the periodic table of the elementsChemistry Physics 

The Periodic Table of Elements


Pull up a chair and sit down to the Periodic Table and Sorting Elements, a series from Steven Spence.

Part One: The Difference Between Chemical and Nuclear Reactions

In a previous series, (Part 1, Part 2, Part 3), we examined the origin of elements. All those processes involved either the strong nuclear force or the weak nuclear force. Synthesis of elements required nuclear reactions: either fusion or fission (decay).  Elements above Iron [Fe; 26 Protons + X Neutrons] are formed through slow or rapid neutron capture. As the name implies, nuclear reactions occur in the nucleus of an atom.

Chemical reactions take place outside the nucleus in the atom’s electron cloud. Chemical reactions involve electromagnetic force.

The maximum number of electrons surrounding the nucleus equals the number of protons in the nucleus. Electrons orbit the nucleus at different distances in energy levels. One way to imagine this is to think of airplanes in landing patterns at a crowded airport. Airplanes have specific heights and directions assigned to ensure a safe spacing between planes. Electrons orbiting an atomic nucleus also avoid colliding with each other by being in sub-shells.

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Part Two: Chemical Reactions: Periodic Genius

Chemical reactions are essential to biological processes ranging from hemoglobin carrying oxygen in our blood to our cocktail of acids, which aids us in digesting food. Chemical reactions form salt to flavor our food, steel, paints, batteries, power our muscles, etc. Imagine how powerful it would be to have a key to predicting chemical reactions between elements quickly. Fortunately, we do! It’s called the Periodic Table of Elements.

The Periodic Table of Elements is a systematic classification of elements by atomic number. It provides information about both nuclear and chemical attributes of each element.

In 1863, dissatisfied with the unwieldy descriptions of 56 known elements, Dmitri Mendeleev conceived a table to organize them. Mendeleev recognized the properties of elements and even left blank spaces where he felt elements remained to be discovered. His work was based on his observations of the weights of elements and their valence. Without knowing the nuclear composition of atoms, he still developed an appropriate method to categorize nuclear and chemical properties.

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Part Three: Improving the Periodic Table

The Periodic Table is brilliant for providing information about each element systematically. The atomic number tells us how many protons (the positively charged component of the nucleus) and how many electrons (negatively charged particles outside the nucleus) each element has. Looking at the atomic weight, we can quickly understand how many neutrons may be in the nucleus alongside the protons. With fractional atomic weights, we know there are multiple isotopes of the atom.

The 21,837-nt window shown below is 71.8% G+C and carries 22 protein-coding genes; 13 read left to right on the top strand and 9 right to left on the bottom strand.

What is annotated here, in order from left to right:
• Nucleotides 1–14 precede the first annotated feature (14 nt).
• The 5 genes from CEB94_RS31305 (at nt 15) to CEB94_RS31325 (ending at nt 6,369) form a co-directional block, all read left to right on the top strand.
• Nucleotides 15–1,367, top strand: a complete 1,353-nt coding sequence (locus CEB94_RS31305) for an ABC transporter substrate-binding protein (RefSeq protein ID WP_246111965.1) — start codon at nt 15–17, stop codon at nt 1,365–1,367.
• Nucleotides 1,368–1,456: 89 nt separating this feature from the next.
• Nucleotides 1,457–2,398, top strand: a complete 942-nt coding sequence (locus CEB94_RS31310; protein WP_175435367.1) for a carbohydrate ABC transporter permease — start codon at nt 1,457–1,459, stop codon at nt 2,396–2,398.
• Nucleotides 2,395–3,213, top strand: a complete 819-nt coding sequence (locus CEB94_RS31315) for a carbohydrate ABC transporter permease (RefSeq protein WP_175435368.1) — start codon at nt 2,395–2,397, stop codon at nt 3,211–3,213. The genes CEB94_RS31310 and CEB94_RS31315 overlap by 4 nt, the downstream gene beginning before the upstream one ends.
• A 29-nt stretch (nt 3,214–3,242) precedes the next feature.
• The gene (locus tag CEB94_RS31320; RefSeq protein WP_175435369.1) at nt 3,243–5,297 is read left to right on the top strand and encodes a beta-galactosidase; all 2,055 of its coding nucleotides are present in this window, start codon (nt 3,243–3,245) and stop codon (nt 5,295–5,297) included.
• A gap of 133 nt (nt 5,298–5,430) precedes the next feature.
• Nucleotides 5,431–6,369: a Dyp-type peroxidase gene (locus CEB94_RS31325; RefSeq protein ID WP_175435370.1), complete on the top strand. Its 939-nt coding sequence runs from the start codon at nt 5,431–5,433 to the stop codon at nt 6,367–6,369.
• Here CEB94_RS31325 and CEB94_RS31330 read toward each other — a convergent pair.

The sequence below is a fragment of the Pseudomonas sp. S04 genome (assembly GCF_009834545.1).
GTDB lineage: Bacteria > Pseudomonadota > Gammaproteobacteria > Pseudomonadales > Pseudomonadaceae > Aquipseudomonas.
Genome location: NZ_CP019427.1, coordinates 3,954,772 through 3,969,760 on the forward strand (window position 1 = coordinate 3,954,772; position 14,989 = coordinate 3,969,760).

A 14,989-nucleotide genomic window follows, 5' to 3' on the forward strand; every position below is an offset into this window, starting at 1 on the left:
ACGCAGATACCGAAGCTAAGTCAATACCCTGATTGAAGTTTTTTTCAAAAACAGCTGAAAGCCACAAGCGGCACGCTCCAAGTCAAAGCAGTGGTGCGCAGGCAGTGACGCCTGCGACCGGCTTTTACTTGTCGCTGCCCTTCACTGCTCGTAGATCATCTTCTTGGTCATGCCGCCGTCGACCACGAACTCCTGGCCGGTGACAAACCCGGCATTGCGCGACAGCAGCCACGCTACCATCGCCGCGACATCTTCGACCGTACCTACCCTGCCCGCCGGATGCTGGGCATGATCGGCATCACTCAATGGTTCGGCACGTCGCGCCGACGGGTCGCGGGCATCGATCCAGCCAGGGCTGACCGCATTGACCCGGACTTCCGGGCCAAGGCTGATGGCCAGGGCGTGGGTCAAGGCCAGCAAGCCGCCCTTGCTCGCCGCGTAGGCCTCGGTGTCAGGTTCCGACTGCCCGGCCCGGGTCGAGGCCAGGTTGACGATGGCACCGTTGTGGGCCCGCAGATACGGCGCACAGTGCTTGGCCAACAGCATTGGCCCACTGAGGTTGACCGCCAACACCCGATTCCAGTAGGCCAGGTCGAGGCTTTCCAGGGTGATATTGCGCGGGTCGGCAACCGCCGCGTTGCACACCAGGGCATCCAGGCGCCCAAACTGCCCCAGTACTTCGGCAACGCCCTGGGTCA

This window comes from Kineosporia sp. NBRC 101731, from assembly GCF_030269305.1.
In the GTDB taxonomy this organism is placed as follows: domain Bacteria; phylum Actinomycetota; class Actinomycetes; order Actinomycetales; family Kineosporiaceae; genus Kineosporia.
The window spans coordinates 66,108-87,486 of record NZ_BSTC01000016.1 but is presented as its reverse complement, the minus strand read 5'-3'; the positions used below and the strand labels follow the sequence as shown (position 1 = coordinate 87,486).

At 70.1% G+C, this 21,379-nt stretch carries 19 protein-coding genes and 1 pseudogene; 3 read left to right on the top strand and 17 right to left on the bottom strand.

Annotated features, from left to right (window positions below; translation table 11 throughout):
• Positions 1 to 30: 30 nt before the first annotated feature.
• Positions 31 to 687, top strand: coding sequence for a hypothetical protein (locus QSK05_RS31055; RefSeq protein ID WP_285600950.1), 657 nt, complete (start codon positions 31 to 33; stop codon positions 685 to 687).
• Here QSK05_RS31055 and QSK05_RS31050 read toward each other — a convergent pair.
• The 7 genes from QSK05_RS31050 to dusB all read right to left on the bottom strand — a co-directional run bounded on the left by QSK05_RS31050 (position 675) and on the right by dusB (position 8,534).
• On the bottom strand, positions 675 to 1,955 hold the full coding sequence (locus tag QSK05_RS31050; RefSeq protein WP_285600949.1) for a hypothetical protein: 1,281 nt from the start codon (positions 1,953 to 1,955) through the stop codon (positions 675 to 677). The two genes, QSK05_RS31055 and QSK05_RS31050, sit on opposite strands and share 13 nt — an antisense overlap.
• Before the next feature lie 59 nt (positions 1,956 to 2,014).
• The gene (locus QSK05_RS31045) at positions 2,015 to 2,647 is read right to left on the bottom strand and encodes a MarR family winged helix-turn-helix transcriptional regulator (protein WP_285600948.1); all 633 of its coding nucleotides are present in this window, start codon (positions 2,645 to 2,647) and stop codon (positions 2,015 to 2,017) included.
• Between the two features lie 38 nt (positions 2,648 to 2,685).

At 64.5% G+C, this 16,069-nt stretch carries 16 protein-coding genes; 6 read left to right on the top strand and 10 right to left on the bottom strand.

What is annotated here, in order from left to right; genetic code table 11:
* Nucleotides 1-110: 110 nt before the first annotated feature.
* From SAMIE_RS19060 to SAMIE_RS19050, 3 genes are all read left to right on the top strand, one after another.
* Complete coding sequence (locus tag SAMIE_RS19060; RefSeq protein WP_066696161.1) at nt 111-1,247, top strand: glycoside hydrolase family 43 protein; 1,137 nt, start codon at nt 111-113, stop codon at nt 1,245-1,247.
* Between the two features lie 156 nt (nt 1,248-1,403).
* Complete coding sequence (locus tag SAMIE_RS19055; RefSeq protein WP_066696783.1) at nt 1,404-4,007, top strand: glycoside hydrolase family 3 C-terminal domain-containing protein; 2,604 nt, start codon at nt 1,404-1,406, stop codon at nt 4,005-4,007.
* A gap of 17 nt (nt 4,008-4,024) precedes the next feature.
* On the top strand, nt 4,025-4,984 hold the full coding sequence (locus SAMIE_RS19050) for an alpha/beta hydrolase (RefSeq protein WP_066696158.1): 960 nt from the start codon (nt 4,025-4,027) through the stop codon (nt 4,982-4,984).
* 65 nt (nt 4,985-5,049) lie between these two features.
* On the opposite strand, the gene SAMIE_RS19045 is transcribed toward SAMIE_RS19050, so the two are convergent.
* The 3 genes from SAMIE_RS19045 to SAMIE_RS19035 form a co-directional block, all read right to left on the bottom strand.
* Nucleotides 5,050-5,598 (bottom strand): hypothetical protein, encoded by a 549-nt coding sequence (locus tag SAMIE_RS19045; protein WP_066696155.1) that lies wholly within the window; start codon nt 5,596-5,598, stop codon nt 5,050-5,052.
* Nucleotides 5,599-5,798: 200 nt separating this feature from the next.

Rows are associated with increased numbers of protons, neutrons, and electrons. Generally, the further down the Periodic Table one goes, the more likely it is that an element is radioactive.

The organization of the Periodic Table in Rows and Columns is not haphazard. For Harry Potter fans, think of it as an algorithmic version of a sorting hat. Hmmm, is this element a Ravenclaw or Hufflepuff?

If you only read one part of this series about elements, read this one about why the Periodic Table of Elements is systematically brilliant. At the end of this post you can also download two free periodic tables that you can print and display in your classroom or on your kitchen wall. Yes, the Periodic Table of Elements is just that cool.

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Learn more about rocks and minerals

Scientists Discover Hidden Value of Fool’s Gold

Iron pyrite, also known as fool’s gold, has been fooling people for years, but it might have more value than previously thought.

Diamonds Can Conduct Electricity

Computer simulations show diamonds can be made to conduct electricity like metal, and the potential real-world applications are numerous.

The Wonderful World of Minerals

There are currently 5414 known minerals, from abellaite to zykaite. But what exactly are minerals? And how do we use them?

Featured photo courtesy of Aubrey via Flickr: Thames Travel AE59 AMM on Route T1, Oxford Carfax


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